FROM THE INSCAPE ARCHIVES, vol. 63, Oct.'08: Framing Terrorism and Filling The Vacancy of First Departure PART II
by Frank Turrisi
(cont'd from PART I)
Our staff review their favorite issues from the Inscape Archives, available at Shatford Library, Pasadena City College (click here)
While “Leaving Home” tells a timeless story, but is perhaps inspired by the idea of the widespread displacement that permeated our society in 2008, “Terrorism” seems to be directly related to the wars the U.S. was immersed in at the time, and what proved to be the long-drawnout “War on Terror” of post 9/11 we’re still fighting today. This story is told through the eyes of a young boy whose village has just been bombed, and he is forced to maneuver the streets “full of dead bodies” and “soldiers sent by their officials to kill anyone in sight” just to get back home and find out if his family is still alive. His village is in a state of devastation that most Americans couldn’t begin to fathom, and though this is a fictional piece, the writer does well to give you the real sense that happenings like this are commonplace in the foreign lands like Afghanistan, Syria, and Iraq today. Even though there is no actual mention of where the story takes place, knowing what we know now in 2017, the boy’s depiction of the ruthless militia in “Terrorism” can’t help but stir up images of how extremist groups like ISIS emerged with the political destabilization that occurred when the U.S. overthrew the old Iraqi regime. In the boy’s terrifying journey to get back to his house, he asks himself questions that are only made more haunting by his lack of understanding of the world, “Why do the soldiers have to come and destroy everything?” He continues, “We haven’t done anything to anyone.” The young boy is finally able to make his way back home. The soldiers have torn the place apart looking to kill its residents, but instead only destroy all the belongings within. The boy is hopeful when he notices the camouflaged basement door. When the boy makes his way into the basement, he finds his family alive, mother, father, and sister. Yet, no sooner can they rejoice, than do the soldiers find them. One by one, the soldiers execute the boy’s family in front of him. First the sister, to make the parents’ suffer more, then the mother and father themselves. Lastly, our protagonist is also killed by the soldier’s plunge of the knife into his heart.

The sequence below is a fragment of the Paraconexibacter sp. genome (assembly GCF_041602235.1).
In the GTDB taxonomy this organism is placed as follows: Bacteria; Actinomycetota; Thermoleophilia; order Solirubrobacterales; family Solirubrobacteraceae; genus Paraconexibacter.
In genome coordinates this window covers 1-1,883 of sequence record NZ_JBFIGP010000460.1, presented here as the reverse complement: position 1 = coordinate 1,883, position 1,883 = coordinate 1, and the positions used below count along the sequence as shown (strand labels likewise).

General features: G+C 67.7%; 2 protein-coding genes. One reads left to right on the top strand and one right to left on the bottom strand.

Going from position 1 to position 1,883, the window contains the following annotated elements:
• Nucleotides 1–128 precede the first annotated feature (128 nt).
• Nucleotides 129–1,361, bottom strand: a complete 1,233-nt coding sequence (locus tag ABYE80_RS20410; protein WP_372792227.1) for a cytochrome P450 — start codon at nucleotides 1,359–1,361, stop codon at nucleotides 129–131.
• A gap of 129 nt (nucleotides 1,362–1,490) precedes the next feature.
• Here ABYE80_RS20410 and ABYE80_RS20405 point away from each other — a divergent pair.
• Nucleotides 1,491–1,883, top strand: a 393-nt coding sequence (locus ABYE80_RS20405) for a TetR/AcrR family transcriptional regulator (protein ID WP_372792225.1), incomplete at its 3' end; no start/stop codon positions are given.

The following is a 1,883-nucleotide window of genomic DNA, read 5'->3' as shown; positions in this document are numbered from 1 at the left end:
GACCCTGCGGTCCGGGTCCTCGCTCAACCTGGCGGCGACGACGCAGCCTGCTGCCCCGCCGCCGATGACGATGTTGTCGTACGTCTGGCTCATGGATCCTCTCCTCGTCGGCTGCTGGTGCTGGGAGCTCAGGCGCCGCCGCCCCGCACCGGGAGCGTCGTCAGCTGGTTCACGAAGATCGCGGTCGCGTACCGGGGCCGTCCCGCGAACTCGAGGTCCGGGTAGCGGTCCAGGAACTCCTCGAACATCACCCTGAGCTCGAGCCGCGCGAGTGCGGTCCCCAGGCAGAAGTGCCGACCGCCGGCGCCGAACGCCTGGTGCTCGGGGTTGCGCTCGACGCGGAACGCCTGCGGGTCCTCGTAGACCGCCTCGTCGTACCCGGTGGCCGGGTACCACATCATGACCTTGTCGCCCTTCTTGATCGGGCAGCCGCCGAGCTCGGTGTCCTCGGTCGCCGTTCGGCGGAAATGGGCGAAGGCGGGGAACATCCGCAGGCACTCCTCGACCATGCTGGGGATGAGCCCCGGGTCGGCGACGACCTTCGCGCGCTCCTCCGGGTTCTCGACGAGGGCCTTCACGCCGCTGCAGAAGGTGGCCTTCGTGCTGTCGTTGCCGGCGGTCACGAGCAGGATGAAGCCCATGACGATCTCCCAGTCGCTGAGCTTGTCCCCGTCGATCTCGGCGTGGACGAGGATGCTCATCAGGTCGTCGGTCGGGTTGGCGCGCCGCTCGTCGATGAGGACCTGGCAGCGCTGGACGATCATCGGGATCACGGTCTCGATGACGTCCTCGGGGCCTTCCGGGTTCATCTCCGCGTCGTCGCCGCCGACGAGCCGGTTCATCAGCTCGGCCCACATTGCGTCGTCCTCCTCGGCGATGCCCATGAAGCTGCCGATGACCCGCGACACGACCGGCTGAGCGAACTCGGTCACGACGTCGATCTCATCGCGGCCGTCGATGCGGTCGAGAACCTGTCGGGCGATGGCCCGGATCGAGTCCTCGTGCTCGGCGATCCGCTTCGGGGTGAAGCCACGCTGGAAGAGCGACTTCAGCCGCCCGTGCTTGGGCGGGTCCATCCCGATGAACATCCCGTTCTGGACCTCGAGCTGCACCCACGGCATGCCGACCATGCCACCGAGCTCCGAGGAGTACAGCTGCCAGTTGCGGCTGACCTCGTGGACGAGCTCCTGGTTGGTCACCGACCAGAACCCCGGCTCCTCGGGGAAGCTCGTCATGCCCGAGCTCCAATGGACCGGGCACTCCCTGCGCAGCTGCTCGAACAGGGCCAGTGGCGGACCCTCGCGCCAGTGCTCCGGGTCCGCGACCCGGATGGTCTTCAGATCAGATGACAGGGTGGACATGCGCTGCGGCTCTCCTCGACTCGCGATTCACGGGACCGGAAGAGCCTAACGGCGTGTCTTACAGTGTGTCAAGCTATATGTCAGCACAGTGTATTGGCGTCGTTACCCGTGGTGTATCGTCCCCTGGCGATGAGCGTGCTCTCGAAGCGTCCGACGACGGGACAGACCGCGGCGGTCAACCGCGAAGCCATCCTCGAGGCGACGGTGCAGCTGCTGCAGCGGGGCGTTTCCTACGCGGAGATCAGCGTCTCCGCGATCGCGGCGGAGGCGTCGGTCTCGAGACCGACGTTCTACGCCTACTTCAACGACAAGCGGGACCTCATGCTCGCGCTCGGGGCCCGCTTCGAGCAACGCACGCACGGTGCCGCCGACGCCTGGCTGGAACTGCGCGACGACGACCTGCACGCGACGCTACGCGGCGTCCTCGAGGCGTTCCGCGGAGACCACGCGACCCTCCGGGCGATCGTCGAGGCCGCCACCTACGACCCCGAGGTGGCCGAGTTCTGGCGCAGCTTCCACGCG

“Terrorism” is effective in depicting the truths of war, and not succumbing to a happy ending for the reader’s sake. All you need to do is take a deeper look into the propaganda of ISIS, or read up on the slew of terrorist attacks and public executions that ISIS has executed worldwide, to know that Muyle’s ending is perhaps lending an eye to the future and the face we know as terrorism today. Muyle’s bleak ending sheds light on extremist groups like ISIS motive to completely wipe out their enemies, and how they are too willing to claim ownership of the Orlando, San Bernardino, and the recent Las Vegas attacks on our soil. It is the ideology of ISIS that the group hopes can spread to infiltrate the minds within free cultures worldwide. Today, we continue our elusive fight against terror, while terror continues to assume other forms and faces. It is difficult not to feel like the boy at the end of Muyle’s story, as he watches his entire family get killed and innocently wonders, “all this for one side to win a war?”
If the intent of the 2008 Inscape Print Edition is to form an eclectic gallery show of the work on its pages, then it the issue’s award winners in the Non-Fiction and Fiction categories that give the show relevance in its time. There might be better examples of writing than “Terrorism” and “Leaving Home” even within this issue, but what makes these works award-winners, is honestly tackling the important issues of their day. Since the turn of the millennia, nothing has threatened our citizens more than the displacement from the U.S. Subprime Mortgage Crisis and the collapse of the economy it subsequently caused, or 9/11 and the wars against terrorism we have waged in its wake. I encourage anybody to stop by Shatford Library and examine PCC’s Inscape collection, and examine how the publication has reflected the current social concerns of society of since the 1950’s (formerly Pipes of Pan) for themselves.